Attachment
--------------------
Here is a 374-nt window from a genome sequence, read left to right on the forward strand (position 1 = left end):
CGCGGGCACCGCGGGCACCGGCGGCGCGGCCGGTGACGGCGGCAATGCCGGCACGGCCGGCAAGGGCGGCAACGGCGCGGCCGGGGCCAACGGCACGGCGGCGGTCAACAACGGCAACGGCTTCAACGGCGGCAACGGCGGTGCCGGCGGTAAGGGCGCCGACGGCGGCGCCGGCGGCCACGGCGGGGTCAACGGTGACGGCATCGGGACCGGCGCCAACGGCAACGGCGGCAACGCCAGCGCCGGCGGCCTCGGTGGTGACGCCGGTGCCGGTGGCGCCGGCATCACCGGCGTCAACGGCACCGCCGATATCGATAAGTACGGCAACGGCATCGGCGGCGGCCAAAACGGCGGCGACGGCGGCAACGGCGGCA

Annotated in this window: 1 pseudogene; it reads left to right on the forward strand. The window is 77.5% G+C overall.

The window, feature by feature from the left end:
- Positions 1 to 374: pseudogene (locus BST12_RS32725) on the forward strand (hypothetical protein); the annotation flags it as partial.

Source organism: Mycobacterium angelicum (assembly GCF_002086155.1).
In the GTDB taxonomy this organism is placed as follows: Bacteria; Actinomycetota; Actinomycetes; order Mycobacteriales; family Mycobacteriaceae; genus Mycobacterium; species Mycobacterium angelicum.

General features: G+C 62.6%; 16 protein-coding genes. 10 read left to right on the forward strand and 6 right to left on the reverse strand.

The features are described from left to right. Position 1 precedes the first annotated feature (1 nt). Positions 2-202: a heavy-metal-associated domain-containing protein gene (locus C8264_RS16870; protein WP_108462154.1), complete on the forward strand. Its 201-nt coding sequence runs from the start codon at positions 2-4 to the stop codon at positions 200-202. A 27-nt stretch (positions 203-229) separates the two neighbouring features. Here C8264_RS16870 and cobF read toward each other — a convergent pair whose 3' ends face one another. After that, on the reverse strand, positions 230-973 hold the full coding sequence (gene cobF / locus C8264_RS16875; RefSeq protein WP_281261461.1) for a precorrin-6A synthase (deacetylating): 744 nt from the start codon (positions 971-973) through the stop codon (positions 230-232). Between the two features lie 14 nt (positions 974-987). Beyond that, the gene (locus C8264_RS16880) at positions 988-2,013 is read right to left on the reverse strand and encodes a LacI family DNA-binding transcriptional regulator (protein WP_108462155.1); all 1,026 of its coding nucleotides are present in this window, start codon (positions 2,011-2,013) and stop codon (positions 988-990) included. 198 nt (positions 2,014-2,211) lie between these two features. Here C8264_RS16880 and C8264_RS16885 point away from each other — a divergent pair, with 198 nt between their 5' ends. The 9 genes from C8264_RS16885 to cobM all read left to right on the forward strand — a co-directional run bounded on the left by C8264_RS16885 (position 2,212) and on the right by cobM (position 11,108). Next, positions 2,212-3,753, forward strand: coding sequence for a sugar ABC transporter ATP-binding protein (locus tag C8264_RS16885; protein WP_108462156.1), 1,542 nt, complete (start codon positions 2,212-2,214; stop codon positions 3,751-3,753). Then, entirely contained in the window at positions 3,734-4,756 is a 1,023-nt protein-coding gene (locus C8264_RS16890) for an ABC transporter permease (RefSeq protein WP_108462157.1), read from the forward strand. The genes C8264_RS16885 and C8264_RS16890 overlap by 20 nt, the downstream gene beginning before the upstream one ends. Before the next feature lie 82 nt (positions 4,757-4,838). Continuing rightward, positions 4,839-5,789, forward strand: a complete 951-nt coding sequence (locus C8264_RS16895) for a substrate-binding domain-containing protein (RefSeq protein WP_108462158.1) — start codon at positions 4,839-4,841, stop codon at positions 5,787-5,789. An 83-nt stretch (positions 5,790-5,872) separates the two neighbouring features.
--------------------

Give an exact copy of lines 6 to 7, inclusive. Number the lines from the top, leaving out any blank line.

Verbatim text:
Source organism: Mycobacterium angelicum (assembly GCF_002086155.1).
In the GTDB taxonomy this organism is placed as follows: Bacteria; Actinomycetota; Actinomycetes; order Mycobacteriales; family Mycobacteriaceae; genus Mycobacterium; species Mycobacterium angelicum.